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Don Bosworth Letters
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June 16, 1919, Bosworth explains how the third U.S.S. Albany anchors along with the British cruiser Kent with a hand-drawn diagram. He draws a map of "Golden Horn," one of the harbors in Vladivostok. He shows a hand-drawn ring initialed with the words "USS DB Albany."

June 18, 1919, Bosworth mentions cruising around in Peter the Great Bay. Describing a Russian bathing beach, he comments that Russians do not wear anything while swimming. He thinks Vladivostok is a good place for hunting.

June 21, 1919, Bosworth records that the British cruiser Kent plans to leave Vladivostok Monday morning, but her relief that Carlisle has not come yet. He asks his folks to send some film for his camera because it is expensive in Vladivostok. He informs them that the Navy Department is preparing a bill for Congress by which crews will get a raise in pay.

June 22, 1919, Bosworth talks about the concert of the Middlesex Regiment Band at "Y." At the concert, he meets a well-educated Czech. Bosworth explains the Battalion of Death, a group of Russian women forces. He mentions two American merchant ships, the West Helix and the Archer.

June 25, 1919, Bosworth writes that he has gone to Russian Island for a test with the navigator, the chief quartermaster, the first-class general manager, and the third general manager. They swim while they are waiting for the boat after they have finished their test.

June 28, 1919, Bosworth recalls that about 3 days or so ago 500 Bolsheviks attacked a small number of Americans and they killed sixteen and wounded thirty-six. Since the Bolsheviks warn that they will attack the town by tomorrow, all of the Marines are guarding the American consulate.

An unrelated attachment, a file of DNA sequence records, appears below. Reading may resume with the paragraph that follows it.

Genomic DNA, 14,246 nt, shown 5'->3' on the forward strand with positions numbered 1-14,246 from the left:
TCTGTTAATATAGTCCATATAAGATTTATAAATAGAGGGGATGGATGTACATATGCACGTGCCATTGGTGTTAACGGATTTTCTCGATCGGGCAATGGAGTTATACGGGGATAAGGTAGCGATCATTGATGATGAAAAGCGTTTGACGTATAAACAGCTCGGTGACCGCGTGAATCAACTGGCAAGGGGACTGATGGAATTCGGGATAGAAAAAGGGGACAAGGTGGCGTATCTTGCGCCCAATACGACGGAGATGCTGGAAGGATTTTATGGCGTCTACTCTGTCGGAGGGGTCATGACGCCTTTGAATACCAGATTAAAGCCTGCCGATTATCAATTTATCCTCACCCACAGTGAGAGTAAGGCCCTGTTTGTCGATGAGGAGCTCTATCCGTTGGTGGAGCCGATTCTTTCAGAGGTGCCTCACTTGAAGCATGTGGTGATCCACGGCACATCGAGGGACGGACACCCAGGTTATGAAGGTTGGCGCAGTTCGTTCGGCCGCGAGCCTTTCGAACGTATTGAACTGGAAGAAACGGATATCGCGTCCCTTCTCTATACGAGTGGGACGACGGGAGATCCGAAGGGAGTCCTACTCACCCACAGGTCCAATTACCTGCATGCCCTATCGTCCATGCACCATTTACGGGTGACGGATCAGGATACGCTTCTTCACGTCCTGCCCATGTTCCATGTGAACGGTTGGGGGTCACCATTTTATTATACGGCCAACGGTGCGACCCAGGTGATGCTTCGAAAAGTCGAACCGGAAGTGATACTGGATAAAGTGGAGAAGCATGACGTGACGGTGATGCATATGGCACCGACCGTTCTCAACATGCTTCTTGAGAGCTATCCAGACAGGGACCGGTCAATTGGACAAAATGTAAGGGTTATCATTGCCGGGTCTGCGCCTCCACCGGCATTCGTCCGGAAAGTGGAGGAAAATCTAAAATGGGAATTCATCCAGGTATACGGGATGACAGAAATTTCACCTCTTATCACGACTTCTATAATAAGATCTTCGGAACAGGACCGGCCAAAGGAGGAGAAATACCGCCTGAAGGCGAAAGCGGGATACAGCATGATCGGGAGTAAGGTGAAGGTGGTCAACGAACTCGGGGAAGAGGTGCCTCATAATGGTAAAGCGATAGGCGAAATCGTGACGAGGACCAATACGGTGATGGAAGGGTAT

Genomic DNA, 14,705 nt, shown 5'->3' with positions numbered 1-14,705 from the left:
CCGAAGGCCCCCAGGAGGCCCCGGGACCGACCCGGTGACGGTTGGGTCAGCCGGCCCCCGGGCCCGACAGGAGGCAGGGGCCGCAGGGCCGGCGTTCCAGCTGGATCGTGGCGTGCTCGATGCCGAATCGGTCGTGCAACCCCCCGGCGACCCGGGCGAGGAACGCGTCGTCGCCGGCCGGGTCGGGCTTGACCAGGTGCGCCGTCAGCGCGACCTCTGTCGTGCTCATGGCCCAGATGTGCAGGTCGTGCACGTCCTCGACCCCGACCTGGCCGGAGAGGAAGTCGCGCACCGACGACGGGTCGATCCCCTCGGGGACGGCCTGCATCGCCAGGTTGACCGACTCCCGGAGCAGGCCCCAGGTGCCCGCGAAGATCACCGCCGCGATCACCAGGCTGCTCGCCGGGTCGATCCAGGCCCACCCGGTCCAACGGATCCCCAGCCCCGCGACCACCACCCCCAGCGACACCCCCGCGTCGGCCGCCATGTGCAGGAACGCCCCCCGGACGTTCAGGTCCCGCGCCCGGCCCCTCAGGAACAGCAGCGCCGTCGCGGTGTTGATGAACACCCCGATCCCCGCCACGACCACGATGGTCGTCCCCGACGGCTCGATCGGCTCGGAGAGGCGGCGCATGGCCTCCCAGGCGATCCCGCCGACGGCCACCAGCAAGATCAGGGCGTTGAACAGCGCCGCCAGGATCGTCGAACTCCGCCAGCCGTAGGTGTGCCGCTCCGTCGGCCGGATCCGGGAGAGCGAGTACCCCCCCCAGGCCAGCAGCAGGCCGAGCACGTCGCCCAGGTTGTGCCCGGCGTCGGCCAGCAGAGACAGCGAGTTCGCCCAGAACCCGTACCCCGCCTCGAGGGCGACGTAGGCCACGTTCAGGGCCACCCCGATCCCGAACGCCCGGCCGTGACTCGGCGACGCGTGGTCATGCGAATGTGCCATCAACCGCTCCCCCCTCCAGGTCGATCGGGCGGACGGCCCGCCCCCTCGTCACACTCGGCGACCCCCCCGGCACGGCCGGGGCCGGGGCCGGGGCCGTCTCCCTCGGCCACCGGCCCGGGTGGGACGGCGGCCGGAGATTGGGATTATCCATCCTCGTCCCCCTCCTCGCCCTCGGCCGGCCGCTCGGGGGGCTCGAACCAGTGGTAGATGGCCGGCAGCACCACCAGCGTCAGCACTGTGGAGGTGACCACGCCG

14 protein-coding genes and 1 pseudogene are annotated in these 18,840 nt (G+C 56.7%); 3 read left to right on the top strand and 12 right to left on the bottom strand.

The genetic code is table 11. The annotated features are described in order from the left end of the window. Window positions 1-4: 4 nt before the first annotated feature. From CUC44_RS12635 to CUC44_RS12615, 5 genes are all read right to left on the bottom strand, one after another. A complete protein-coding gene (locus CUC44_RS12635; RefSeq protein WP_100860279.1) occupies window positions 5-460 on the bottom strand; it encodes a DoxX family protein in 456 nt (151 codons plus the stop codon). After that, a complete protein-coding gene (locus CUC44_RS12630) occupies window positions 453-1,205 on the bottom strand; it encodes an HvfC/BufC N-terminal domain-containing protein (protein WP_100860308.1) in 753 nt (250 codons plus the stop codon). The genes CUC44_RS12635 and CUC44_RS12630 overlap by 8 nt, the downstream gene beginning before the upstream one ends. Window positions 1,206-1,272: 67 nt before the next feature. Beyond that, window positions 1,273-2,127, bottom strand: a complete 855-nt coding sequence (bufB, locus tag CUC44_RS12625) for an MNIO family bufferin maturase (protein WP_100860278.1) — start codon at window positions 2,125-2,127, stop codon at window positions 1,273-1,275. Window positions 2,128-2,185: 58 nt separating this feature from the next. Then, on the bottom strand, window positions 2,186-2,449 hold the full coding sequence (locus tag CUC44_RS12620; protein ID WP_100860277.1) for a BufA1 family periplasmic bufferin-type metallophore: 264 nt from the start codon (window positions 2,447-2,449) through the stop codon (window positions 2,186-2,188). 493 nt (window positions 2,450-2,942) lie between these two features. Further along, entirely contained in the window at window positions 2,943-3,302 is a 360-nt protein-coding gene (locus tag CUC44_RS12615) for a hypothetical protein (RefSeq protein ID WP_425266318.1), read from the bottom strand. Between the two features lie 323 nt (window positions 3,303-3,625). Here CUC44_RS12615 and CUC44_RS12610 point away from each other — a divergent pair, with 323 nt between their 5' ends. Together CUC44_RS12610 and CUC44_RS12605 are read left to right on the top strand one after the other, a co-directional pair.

June 30, 1919, Bosworth informs that small arms, ammunition, and equipment are distributed for the landing force. He offers the chief 41 dollars to get him on the list of the forces, which will go ashore tomorrow morning, but he does not make it.

July 1, 1919, Bosworth describes that the Albany puts ashore the one hundred forty landing forces to capture Petrovka, which is about 8 or 9 miles inland from Andreeva Bay. Each man is armed with a rifle and 220 rounds. When they attack the town, they find that the Bolsheviks have already left.

July 2, 1919, Bosworth mentions the arrival of the Carlisle, which relieves the Kent when the Albany gets back to port. The Carlisle is a super-destroyer and is armed with five 6-inch guns and ten torpedo tubes. Her speed is 35 knots.

July 5, 1919, Bosworth writes that his shipmates have games on the ship in the morning. The games include an obstacle race, boon fight, shoe race, bottle royal, three-legged race on the dock, pie-eating contest, and a boat race.

July 6, 1919, Bosworth details that the Albany and the Carlisle accompany the ships loaded with supplies for the Americans at Suchan mines. The troops land at about seven in the morning. Even though there is no opposition to the landing, mounted men scout the land.

July 7, 1919, Bosworth records that nothing much happens today. The Carlisle leaves this morning. The Albany returns from the Suchan River at 10 pm.


The transcripts are undated. One is handwritten in pen. The other is computer-generated.

Don Bosworth Letters

  • US TxAM-C 98
  • Collection
  • 1919

This collection consists of twelve letters handwritten in black ink on both sides of thirteen pages of blue-lined paper with an envelope. The letters are arranged into two series. At the center of the top of the paper are printed the words "Nation War Work Council of the Young Men's Christian Association," each side of which is decorated with an American Flag and the symbol of the YMCA printed in red and dark blue ink. Each page, measuring 27 cm. x 15 cm., is now housed in a transparent plastic folder. On the upper-right side of the envelope are handwritten words "Sailor's Mail". The addressee written on the envelope is Mrs. J.E. Bosworth, who lived on 141 Midland Ave. in Syracuse, New York. However, the letters are addressed to "Dear Folks." Bosworth seems to have bought the envelope before he wrote the letters because his letters begin on June 16, 1919, but the date stamped in blue ink on the envelope is June 14, 1919. In his letters, Bosworth very often does not write the first singular pronoun "I" and uses "&" in preference to the word "and." He crosses out with one or two lines on the words he writes incorrectly. He provides some hand-drawn maps and pictures. He frequently mentions numbers to detail his stories. Of interest is that he comments on the characteristics of the Bolsheviks. He also mentions that he hopes to fight them because he has had no chance to hear gunshots, except in practice.

Bosworth, Don